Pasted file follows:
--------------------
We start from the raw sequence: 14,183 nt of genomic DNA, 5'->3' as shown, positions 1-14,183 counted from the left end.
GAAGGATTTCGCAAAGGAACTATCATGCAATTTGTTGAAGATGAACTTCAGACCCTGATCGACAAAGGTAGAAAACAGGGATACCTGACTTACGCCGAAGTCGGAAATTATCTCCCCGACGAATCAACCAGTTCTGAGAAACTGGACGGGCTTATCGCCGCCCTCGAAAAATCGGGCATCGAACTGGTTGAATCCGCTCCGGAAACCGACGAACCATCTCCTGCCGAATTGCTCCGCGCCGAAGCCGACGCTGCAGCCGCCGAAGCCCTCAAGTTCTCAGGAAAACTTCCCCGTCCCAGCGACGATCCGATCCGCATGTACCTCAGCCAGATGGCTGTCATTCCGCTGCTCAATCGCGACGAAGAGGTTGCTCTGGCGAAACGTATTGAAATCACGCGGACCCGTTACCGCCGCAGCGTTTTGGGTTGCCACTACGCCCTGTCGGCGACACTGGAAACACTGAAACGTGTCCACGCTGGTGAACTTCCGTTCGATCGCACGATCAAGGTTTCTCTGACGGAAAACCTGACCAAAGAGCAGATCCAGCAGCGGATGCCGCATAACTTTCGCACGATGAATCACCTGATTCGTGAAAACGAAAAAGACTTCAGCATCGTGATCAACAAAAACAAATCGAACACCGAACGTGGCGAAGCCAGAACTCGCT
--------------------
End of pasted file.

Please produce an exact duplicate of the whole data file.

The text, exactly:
We start from the raw sequence: 14,183 nt of genomic DNA, 5'->3' as shown, positions 1-14,183 counted from the left end.
GAAGGATTTCGCAAAGGAACTATCATGCAATTTGTTGAAGATGAACTTCAGACCCTGATCGACAAAGGTAGAAAACAGGGATACCTGACTTACGCCGAAGTCGGAAATTATCTCCCCGACGAATCAACCAGTTCTGAGAAACTGGACGGGCTTATCGCCGCCCTCGAAAAATCGGGCATCGAACTGGTTGAATCCGCTCCGGAAACCGACGAACCATCTCCTGCCGAATTGCTCCGCGCCGAAGCCGACGCTGCAGCCGCCGAAGCCCTCAAGTTCTCAGGAAAACTTCCCCGTCCCAGCGACGATCCGATCCGCATGTACCTCAGCCAGATGGCTGTCATTCCGCTGCTCAATCGCGACGAAGAGGTTGCTCTGGCGAAACGTATTGAAATCACGCGGACCCGTTACCGCCGCAGCGTTTTGGGTTGCCACTACGCCCTGTCGGCGACACTGGAAACACTGAAACGTGTCCACGCTGGTGAACTTCCGTTCGATCGCACGATCAAGGTTTCTCTGACGGAAAACCTGACCAAAGAGCAGATCCAGCAGCGGATGCCGCATAACTTTCGCACGATGAATCACCTGATTCGTGAAAACGAAAAAGACTTCAGCATCGTGATCAACAAAAACAAATCGAACACCGAACGTGGCGAAGCCAGAACTCGCT